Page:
- Speaking of, er, class acts, Connecticut-based rapper Chris Webby arrives at the Higher Ground Showcase Lounge this Thursday armed with tunes such as “Crazy Ass Bitch,” “We Made You (Stoner Anthem)” and “Cuz I’m Drunk.” In all seriousness, Webby is a smooth, witty MC whose latest free mixtape, The UnderClassmen, has been in regular rotation in my trusty iPod of late — as was his debut, Optimus Rhyme. Plus, any white rapper who names an album Move Over Marshall — in reference to Marshall Mathers/Eminem, of course — has some serious stones. Or a deliciously self-deprecating sense of humor. In Webby’s case, it’s probably a bit of both.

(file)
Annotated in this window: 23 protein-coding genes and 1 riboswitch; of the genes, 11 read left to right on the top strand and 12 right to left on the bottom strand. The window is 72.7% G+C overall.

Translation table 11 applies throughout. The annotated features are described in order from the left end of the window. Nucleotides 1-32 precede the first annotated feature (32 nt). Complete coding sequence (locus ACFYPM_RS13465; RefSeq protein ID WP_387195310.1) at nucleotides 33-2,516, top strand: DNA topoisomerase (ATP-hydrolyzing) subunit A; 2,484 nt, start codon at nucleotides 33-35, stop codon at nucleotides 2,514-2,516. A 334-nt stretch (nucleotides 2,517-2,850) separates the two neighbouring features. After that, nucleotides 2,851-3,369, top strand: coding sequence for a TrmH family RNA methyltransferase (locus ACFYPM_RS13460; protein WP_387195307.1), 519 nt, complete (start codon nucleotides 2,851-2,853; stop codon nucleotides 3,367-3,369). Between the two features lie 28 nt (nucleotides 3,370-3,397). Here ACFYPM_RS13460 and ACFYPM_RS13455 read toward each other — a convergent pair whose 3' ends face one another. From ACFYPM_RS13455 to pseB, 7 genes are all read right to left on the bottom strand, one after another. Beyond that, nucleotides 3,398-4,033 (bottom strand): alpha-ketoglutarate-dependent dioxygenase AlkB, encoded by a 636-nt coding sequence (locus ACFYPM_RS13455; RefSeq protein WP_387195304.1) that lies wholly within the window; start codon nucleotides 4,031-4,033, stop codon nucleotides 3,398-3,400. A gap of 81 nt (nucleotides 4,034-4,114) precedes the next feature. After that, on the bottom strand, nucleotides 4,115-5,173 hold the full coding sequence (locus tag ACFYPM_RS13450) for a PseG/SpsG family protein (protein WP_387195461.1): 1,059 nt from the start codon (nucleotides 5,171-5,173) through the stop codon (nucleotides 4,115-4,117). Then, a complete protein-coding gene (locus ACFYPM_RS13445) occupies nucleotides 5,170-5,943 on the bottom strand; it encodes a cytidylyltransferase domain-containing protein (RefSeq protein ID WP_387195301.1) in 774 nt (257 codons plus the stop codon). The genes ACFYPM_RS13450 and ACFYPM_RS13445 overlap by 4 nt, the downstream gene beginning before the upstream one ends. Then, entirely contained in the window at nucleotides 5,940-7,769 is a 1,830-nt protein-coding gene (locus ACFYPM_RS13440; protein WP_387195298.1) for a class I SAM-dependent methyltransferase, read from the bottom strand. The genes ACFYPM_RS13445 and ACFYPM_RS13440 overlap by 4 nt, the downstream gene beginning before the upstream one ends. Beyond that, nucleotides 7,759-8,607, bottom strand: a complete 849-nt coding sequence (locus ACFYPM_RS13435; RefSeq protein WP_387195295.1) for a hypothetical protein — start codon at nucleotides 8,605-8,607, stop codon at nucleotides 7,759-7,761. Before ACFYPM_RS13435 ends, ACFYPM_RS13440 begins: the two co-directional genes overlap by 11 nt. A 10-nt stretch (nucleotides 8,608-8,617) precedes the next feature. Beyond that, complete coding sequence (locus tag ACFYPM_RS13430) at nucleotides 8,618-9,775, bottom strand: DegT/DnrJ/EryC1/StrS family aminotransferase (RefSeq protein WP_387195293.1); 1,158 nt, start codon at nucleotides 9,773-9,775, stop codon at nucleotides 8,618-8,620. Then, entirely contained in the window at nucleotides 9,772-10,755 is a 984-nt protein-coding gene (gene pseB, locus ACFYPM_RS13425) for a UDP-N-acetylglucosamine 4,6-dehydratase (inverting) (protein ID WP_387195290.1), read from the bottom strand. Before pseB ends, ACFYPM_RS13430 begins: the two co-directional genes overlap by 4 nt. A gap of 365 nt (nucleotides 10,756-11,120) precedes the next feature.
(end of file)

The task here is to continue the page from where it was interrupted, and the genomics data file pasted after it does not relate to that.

- Local punk rockers Y69 continue to fight the good fight against the recent so-stupid-it-would-almost-be-funny-if-it-wasn’t-so-fucking-stupid decision by the BPD to curb 18-plus nights at Burlington nightclubs and bars with a show this Saturday at Manhattan Pizza & Pub. The band hopes to host an all-ages punk night at the pizza joint every month. Stay tuned.
- And finally, should you happen to catch either of this Friday’s Powder Kegs shows — early set at Langdon Street Café, later at the Monkey House — do yourself a solid and check out folk songwriter Robert Sarazin Blake. He’s opening both gigs for the Philly-based string-band-turned-indie-phenoms. I’ve been in love with the dude’s latest effort, A Short Series of Long Nights Remembered, for the last couple of weeks. It’s simply a beautiful exposition of modern folk music with emerald shades of Celtic influence — the record was inspired by and recorded in Belfast. A stunner.
And once again, this week’s totally self-indulgent column segment, in which I share a random sampling of what was on my iPod, turntable, CD player, 8-track player, etc., this week.